Symphony No. 1 (Carter)
The Symphony No. 1 is a symphony for orchestra by the American composer Elliott Carter. The work was originally completed in Santa Fe, New Mexico on December 18, 1942, though Carter later revised the work in 1954. It was first performed on April 27, 1944 by the Eastman-Rochester Symphony under the direction of Howard Hanson at the fourteenth annual Festival of American Music. The piece is dedicated to Carter's wife.
The Symphony has a duration of roughly 25 minutes and is composed in three movements:
- Moderately, wistfully
- Slowly, gravely
The work is scored for an orchestra comprising two flutes (second doubling piccolo), two oboes, two clarinets (first doubling E-flat clarinet), two bassoons, two horns, two trumpets, trombone, timpani, and strings.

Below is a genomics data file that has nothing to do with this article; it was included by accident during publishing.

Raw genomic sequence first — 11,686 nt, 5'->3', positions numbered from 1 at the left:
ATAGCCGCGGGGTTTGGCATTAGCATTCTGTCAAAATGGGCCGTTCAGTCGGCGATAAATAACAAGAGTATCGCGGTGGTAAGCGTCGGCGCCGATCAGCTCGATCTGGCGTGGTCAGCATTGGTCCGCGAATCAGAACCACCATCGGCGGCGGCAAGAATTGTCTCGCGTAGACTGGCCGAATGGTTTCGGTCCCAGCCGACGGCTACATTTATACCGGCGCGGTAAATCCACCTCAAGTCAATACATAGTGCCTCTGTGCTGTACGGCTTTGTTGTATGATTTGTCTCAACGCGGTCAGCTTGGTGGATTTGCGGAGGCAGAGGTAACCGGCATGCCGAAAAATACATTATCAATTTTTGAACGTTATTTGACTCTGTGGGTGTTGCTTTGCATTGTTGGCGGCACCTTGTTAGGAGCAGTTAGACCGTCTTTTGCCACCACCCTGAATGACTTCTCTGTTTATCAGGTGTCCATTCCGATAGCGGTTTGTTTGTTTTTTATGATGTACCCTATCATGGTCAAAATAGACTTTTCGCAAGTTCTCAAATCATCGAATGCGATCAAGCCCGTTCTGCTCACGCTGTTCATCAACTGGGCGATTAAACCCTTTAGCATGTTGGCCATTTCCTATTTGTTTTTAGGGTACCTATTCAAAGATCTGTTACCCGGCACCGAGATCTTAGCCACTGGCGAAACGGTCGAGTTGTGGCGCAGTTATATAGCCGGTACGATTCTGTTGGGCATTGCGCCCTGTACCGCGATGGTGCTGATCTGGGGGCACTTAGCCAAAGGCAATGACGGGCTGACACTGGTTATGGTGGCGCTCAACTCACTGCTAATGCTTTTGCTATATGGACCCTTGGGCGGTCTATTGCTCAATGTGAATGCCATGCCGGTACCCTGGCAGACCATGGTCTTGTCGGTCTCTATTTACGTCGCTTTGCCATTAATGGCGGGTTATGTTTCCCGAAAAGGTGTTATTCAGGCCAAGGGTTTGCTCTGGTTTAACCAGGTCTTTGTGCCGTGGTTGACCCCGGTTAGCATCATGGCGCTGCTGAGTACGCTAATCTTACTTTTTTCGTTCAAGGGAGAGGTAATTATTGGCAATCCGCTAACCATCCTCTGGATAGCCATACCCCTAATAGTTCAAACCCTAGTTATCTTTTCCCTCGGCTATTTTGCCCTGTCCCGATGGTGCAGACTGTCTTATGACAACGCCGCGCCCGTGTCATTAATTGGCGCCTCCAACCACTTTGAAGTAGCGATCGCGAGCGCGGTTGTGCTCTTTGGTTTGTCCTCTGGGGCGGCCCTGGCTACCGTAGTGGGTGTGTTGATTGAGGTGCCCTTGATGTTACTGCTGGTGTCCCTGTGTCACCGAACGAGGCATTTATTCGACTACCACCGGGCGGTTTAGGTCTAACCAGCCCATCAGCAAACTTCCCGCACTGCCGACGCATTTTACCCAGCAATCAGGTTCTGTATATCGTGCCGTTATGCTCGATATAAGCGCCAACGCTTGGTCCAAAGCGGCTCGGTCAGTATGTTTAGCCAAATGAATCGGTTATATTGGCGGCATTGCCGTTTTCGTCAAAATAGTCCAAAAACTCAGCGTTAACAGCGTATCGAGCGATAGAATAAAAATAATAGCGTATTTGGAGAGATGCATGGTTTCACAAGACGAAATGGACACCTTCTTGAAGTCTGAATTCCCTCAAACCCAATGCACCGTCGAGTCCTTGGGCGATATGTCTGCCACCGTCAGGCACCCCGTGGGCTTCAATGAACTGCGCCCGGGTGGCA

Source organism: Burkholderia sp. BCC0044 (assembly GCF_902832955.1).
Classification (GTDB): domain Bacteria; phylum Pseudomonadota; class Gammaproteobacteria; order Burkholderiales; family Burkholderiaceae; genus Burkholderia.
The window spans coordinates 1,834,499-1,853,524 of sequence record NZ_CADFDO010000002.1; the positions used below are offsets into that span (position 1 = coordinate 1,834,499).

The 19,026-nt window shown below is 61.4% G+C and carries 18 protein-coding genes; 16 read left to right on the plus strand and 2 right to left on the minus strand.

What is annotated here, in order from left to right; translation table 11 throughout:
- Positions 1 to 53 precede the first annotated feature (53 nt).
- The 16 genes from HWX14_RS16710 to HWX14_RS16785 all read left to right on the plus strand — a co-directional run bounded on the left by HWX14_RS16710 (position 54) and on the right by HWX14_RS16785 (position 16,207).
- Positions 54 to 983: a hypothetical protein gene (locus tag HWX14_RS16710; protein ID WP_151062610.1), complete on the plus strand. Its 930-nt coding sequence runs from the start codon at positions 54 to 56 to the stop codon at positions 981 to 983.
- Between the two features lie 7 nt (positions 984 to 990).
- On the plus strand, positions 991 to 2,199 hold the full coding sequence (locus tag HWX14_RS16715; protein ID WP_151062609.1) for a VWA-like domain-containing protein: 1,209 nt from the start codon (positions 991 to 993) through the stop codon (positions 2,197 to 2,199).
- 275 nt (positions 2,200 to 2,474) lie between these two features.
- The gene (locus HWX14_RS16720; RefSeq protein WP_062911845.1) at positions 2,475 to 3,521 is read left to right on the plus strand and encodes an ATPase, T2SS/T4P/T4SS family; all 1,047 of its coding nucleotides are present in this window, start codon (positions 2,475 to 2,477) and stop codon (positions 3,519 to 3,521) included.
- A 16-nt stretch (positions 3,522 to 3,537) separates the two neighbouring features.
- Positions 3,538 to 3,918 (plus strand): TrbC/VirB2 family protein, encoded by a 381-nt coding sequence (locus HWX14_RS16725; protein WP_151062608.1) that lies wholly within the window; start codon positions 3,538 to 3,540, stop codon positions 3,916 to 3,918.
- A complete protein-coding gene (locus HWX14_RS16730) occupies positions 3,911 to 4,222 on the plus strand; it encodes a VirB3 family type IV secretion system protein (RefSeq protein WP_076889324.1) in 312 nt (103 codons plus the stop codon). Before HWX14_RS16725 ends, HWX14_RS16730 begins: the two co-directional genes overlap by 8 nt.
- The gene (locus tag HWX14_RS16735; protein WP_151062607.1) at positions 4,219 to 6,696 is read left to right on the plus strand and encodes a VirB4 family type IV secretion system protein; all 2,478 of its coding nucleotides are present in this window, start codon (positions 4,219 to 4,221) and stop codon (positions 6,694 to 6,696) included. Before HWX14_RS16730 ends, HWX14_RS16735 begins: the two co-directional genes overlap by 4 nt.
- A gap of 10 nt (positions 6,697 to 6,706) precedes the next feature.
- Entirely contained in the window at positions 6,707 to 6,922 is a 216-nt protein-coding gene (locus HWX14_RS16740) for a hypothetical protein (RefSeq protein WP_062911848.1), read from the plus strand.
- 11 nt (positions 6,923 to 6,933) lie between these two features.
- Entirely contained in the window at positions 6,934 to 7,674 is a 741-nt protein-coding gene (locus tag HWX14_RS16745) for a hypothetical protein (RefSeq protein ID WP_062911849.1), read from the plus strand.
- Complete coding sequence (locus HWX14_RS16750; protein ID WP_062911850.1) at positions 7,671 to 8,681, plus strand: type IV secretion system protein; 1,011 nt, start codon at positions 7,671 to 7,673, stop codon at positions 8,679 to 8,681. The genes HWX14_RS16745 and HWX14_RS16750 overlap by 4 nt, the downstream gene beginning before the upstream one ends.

The wartime muscularity of the Symphony No 1 (completed in 1942 but heard here in its 1954 revision) is clearest in passages which echo, or anticipate, Copland's more extrovert orchestral scores of the same period. But that triumphalist spirit is most productively on show in Carter's splendidly brash Holiday Overture (1944). The Symphony as a whole is less straightforward, more varied in style and character, and the slow movement in particular moves from hymnic meditation into more ambiguous regions of expression in a manner that might not be completely convincing. It is certainly distinctive, however, and fits well with the balance between restraint and exuberance that typifies the work as a whole.